I like writing about John Howard, the singer songwriter signed and dropped by CBS in the 1970s, who re-emerged in a digital age of blogs and iTunes as a cult artist, beloved by younger artists and now producing some of his best work, mostly recorded at his home in Spain. It’s a good tale for journalists about the highs and lows of the music industry with at its heart a bloke, a piano and some good tunes.
After a prolific recent spell of around eight new album releases in as many years his latest release is a look back to his time as a young folk singer in his native north west of England in the early 1970s. Here he compiles five unearthed tracks, recorded on piano or guitar in one take at his family home in Ramsbottom, Lancashire, between 1970 and 1972, with no overdubs on a half broken TS1000 Grundig 4-track reel-to reel.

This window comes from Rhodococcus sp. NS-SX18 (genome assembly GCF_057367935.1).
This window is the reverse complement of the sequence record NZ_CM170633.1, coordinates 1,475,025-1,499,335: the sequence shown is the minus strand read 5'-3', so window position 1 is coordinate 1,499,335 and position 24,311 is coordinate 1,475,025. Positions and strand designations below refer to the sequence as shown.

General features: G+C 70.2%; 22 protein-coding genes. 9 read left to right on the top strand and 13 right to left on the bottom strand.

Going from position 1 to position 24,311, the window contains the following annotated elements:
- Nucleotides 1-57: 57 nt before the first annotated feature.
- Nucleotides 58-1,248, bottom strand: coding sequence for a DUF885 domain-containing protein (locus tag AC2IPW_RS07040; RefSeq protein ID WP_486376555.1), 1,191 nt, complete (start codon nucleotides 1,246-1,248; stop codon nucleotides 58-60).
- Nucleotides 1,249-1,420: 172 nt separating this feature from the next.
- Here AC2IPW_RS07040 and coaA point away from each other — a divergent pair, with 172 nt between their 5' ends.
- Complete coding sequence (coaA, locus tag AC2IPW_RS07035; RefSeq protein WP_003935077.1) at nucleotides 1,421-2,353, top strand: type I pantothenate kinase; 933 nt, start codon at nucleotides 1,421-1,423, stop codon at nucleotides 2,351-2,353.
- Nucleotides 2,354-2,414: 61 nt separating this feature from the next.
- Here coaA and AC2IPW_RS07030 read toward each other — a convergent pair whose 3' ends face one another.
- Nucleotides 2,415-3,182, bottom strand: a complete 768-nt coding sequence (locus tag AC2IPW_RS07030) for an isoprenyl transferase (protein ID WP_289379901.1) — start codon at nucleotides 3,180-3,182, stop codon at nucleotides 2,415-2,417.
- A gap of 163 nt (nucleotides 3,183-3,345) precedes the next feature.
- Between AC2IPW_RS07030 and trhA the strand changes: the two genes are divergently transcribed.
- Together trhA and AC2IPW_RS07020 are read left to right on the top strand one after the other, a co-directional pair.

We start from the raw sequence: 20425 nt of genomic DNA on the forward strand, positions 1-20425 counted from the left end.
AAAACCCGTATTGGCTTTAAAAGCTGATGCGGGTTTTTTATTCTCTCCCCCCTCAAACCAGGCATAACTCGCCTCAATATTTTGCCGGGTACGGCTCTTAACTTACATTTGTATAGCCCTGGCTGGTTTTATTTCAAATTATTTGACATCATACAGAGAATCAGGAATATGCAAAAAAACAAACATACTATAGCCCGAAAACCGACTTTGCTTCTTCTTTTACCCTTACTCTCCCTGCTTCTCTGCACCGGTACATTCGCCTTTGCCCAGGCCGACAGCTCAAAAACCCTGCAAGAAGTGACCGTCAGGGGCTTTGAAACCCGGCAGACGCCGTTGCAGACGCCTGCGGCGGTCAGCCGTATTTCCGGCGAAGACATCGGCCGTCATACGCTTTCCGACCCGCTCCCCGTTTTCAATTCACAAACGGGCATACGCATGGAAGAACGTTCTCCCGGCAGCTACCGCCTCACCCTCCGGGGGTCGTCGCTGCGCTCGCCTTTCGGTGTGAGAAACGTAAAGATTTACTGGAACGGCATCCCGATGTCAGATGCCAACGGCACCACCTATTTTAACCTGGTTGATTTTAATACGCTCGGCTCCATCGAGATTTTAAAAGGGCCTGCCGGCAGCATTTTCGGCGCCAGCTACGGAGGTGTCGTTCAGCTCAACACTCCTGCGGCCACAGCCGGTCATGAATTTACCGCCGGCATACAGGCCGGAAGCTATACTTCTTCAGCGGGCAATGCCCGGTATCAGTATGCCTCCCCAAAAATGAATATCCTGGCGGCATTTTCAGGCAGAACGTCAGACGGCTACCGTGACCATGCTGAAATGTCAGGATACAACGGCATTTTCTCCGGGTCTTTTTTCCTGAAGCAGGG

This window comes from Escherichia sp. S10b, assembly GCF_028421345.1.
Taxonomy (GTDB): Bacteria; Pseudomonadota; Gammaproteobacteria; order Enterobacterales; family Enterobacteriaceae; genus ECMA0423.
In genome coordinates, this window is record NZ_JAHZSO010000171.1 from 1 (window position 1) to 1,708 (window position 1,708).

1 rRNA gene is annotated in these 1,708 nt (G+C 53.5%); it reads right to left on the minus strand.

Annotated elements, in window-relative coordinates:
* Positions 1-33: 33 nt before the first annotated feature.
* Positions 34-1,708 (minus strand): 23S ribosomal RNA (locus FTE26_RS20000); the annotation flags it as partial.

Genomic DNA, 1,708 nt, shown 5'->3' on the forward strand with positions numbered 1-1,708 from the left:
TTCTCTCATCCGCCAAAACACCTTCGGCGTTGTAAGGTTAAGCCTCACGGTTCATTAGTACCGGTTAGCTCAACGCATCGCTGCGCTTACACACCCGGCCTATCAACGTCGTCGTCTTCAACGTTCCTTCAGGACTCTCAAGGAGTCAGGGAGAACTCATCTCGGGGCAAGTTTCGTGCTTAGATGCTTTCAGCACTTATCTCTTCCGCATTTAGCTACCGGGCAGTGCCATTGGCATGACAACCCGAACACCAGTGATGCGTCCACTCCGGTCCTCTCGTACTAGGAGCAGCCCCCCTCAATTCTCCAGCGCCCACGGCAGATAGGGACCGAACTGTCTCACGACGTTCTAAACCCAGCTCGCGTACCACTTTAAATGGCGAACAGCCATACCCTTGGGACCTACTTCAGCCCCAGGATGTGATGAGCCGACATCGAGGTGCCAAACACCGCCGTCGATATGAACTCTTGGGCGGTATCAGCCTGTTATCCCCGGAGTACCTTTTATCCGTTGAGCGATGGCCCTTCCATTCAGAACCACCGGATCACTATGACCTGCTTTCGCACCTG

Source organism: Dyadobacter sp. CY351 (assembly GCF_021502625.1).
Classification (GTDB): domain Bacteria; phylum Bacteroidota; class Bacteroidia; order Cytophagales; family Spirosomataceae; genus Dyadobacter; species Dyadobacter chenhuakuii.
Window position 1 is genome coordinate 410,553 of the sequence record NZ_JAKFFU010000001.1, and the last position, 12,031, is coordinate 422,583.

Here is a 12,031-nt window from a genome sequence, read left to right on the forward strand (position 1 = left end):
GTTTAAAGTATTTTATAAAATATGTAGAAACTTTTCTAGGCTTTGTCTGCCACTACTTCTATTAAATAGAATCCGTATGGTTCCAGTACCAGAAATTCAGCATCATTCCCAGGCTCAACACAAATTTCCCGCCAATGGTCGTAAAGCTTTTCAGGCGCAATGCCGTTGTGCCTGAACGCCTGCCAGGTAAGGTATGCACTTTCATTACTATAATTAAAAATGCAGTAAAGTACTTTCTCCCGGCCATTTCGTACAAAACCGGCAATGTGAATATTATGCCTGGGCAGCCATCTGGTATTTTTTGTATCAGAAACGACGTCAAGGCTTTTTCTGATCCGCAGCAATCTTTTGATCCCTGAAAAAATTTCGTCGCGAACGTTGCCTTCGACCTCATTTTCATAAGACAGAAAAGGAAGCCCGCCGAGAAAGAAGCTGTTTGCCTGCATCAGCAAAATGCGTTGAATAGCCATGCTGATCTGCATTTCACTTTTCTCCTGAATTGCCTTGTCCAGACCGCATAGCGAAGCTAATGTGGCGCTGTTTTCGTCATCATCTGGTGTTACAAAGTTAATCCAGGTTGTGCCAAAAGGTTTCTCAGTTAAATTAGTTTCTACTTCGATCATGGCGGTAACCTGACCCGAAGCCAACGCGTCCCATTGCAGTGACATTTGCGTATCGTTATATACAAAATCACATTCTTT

The results, recorded by this teenager who was yet to move to London and then playing the north west folk clubs, shows clearly his influences at the time, from Laura Nyro to Bob Dylan and Roy Harper. But this is no mere work of a wannabe someone else. On the EP’s lead track, My Time Will Be No Others But My Own, its clear how he has influenced others, most notably Darren Hayman, who Howard later collaborated with.
There are also echoes of The Mountain Goats home recorded, lo-fi classic All Hail West Texas, from 2002 and coincidentally reissued this month. This was recorded in similar fashion in one take on a Panasonic boombox.
Turns out that back in his home in the 1970s the teenage John Howard was ahead of the game rather than just another long haired folk singer with a deft touch on the piano. Dismiss this release as mere nostalgia at your peril.
by Joe Lepper
For more information about John Howard, read our feature Time Will Heal Things here.